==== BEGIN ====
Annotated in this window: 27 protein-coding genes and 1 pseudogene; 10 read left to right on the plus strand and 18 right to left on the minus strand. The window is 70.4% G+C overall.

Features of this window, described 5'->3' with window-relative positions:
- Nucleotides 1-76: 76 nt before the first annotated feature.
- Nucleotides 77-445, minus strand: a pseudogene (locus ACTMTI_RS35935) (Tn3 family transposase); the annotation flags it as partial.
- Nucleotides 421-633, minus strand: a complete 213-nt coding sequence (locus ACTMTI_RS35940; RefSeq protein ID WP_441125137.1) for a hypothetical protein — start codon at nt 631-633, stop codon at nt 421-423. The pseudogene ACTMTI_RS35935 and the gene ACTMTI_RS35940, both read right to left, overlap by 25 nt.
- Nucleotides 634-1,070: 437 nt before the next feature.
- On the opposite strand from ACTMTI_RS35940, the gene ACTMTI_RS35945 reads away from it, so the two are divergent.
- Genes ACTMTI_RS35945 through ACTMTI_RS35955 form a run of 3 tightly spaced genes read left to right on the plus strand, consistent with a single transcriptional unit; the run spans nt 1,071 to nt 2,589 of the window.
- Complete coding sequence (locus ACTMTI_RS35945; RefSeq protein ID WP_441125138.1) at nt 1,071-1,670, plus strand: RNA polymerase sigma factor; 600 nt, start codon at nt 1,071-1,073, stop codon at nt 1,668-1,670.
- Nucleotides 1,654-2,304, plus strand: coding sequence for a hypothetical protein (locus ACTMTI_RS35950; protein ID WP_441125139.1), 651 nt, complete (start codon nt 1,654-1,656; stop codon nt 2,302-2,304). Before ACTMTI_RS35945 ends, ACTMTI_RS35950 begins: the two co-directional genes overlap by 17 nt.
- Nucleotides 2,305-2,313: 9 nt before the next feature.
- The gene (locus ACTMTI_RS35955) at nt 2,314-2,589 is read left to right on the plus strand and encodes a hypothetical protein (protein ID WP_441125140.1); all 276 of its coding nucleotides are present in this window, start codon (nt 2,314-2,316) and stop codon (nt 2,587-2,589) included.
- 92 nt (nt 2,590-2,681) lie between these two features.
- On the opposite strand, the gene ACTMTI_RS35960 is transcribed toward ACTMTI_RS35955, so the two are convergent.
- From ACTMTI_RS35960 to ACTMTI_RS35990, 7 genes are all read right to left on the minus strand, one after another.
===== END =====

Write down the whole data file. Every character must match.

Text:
Annotated in this window: 27 protein-coding genes and 1 pseudogene; 10 read left to right on the plus strand and 18 right to left on the minus strand. The window is 70.4% G+C overall.

Features of this window, described 5'->3' with window-relative positions:
- Nucleotides 1-76: 76 nt before the first annotated feature.
- Nucleotides 77-445, minus strand: a pseudogene (locus ACTMTI_RS35935) (Tn3 family transposase); the annotation flags it as partial.
- Nucleotides 421-633, minus strand: a complete 213-nt coding sequence (locus ACTMTI_RS35940; RefSeq protein ID WP_441125137.1) for a hypothetical protein — start codon at nt 631-633, stop codon at nt 421-423. The pseudogene ACTMTI_RS35935 and the gene ACTMTI_RS35940, both read right to left, overlap by 25 nt.
- Nucleotides 634-1,070: 437 nt before the next feature.
- On the opposite strand from ACTMTI_RS35940, the gene ACTMTI_RS35945 reads away from it, so the two are divergent.
- Genes ACTMTI_RS35945 through ACTMTI_RS35955 form a run of 3 tightly spaced genes read left to right on the plus strand, consistent with a single transcriptional unit; the run spans nt 1,071 to nt 2,589 of the window.
- Complete coding sequence (locus ACTMTI_RS35945; RefSeq protein ID WP_441125138.1) at nt 1,071-1,670, plus strand: RNA polymerase sigma factor; 600 nt, start codon at nt 1,071-1,073, stop codon at nt 1,668-1,670.
- Nucleotides 1,654-2,304, plus strand: coding sequence for a hypothetical protein (locus ACTMTI_RS35950; protein ID WP_441125139.1), 651 nt, complete (start codon nt 1,654-1,656; stop codon nt 2,302-2,304). Before ACTMTI_RS35945 ends, ACTMTI_RS35950 begins: the two co-directional genes overlap by 17 nt.
- Nucleotides 2,305-2,313: 9 nt before the next feature.
- The gene (locus ACTMTI_RS35955) at nt 2,314-2,589 is read left to right on the plus strand and encodes a hypothetical protein (protein ID WP_441125140.1); all 276 of its coding nucleotides are present in this window, start codon (nt 2,314-2,316) and stop codon (nt 2,587-2,589) included.
- 92 nt (nt 2,590-2,681) lie between these two features.
- On the opposite strand, the gene ACTMTI_RS35960 is transcribed toward ACTMTI_RS35955, so the two are convergent.
- From ACTMTI_RS35960 to ACTMTI_RS35990, 7 genes are all read right to left on the minus strand, one after another.